Two Meters Apart

Lidor WyssockyBlog

Nine months ago my third child was born. My middle child was almost eight years old at the time, so I was quite unprepared to the amount of time I would spend… on the floor. The time we are spending together is spent either with him on my hands, or with me on the floor. And since my back is challenged as it is and for him there’s that much you can spend without “running” around , we both prefer the floor option.

At first it was just strange. Grownups don’t usually spend so much time sitting (or lying) on the floor. But then it became interesting. I actually started looking around from ground level and at the same time I began to imagine how it must feel to get to know the world from that perspective.

When we have a chance to look at the world from a different perspective, like for example from ground level, we naturally interpret what we see based on the knowledge and experience we have. Our mind knows “the right” size and shape of everyday objects, so we see them through that filter, even when the perspective changes. But imagine how a baby experiences the world. He doesn’t have the knowledge or experience to cross reference what he sees with familiar things. So a normal chair from his ground-level perspective is as big as a grownup human or even a building; the ceiling is as high as the sky; and his parents can literally touch the moon.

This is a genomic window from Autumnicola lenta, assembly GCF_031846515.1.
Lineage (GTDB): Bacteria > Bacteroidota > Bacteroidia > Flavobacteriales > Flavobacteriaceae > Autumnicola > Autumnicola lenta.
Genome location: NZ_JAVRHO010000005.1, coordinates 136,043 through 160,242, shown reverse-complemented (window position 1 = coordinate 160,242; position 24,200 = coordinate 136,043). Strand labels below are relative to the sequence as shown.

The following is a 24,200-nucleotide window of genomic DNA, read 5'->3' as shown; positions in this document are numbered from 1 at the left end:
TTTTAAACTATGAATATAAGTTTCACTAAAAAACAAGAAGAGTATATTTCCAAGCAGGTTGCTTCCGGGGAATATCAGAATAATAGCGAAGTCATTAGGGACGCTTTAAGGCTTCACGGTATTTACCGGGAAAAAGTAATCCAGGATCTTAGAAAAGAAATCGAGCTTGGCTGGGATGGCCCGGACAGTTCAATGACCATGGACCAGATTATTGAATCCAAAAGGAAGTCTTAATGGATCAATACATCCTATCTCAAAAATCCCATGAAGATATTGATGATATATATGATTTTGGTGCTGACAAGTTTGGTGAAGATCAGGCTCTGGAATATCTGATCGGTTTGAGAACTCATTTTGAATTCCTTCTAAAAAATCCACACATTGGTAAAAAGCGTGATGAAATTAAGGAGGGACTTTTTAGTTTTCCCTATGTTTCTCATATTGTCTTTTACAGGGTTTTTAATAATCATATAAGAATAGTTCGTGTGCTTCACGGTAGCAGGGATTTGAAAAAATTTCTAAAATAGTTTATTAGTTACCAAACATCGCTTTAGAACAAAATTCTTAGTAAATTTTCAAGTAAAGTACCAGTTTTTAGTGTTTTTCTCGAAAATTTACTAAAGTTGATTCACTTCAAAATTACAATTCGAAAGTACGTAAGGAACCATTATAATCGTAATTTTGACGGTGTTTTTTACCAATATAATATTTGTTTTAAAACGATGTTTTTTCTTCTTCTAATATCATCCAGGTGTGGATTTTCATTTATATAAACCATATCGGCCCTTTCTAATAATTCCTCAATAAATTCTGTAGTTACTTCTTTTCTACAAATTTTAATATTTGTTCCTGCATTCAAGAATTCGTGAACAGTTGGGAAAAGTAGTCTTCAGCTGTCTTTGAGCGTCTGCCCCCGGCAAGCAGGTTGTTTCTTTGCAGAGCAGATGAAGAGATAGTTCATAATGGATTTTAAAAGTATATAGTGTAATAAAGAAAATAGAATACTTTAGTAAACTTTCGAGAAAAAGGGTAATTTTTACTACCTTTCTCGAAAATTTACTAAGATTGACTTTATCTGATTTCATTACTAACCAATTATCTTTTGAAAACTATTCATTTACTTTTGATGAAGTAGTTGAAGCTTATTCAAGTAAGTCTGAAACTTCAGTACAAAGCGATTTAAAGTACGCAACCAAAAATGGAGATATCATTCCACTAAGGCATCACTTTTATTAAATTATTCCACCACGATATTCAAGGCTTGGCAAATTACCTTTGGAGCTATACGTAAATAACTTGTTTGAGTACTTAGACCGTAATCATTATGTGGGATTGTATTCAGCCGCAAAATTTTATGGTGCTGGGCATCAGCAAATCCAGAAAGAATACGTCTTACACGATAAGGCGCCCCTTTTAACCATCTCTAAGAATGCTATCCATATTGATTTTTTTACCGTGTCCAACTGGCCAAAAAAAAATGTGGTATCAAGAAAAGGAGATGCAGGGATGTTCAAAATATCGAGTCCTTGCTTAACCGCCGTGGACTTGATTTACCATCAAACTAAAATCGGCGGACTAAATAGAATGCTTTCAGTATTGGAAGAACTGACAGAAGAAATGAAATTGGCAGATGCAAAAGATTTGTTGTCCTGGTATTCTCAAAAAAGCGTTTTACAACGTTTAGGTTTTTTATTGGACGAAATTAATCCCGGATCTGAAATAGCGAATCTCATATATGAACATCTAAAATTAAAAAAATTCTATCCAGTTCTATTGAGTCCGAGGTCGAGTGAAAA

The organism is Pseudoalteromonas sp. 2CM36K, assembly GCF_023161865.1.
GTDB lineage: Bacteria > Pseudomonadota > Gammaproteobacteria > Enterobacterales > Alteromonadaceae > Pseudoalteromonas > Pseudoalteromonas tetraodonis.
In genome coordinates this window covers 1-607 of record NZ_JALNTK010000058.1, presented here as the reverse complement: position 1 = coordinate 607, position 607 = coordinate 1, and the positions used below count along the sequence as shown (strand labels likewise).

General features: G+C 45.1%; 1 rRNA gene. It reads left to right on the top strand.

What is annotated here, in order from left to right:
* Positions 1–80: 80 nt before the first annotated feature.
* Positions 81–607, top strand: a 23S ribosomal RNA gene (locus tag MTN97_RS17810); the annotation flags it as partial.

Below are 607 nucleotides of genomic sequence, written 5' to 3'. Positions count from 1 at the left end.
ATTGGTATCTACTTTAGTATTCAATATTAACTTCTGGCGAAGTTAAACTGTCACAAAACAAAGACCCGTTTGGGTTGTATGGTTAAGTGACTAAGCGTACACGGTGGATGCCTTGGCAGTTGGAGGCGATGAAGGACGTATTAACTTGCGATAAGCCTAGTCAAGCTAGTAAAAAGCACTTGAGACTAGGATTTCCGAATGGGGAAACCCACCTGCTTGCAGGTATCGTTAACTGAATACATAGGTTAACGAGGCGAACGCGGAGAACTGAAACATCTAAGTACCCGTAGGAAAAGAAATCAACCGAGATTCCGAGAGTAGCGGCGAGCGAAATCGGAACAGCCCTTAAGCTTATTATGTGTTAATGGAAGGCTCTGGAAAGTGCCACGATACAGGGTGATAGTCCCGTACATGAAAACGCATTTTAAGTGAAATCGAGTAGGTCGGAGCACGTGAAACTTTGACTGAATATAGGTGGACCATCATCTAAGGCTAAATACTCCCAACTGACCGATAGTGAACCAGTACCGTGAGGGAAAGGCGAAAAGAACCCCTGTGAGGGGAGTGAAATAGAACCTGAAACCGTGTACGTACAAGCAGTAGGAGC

So now, when I play with my baby child on the floor, especially (but not only) in a new place, I look for new things in familiar ones. I try to be amazed by them as only a child seeing them for the first time and from ground level can be.

Literally changing your perspective is enlightening. It’s the first step in being able to see things from different perspectives in the broader (more abstract) sense. Yes, lying on the floor in the middle of the room might feel strange at first. But consider this as an expedition to an uncharted territory.

And to balance things, when you get up, try also looking at things from as high above as you can. Don’t look at them as merely smaller. Instead try to look for things you haven’t seen before.

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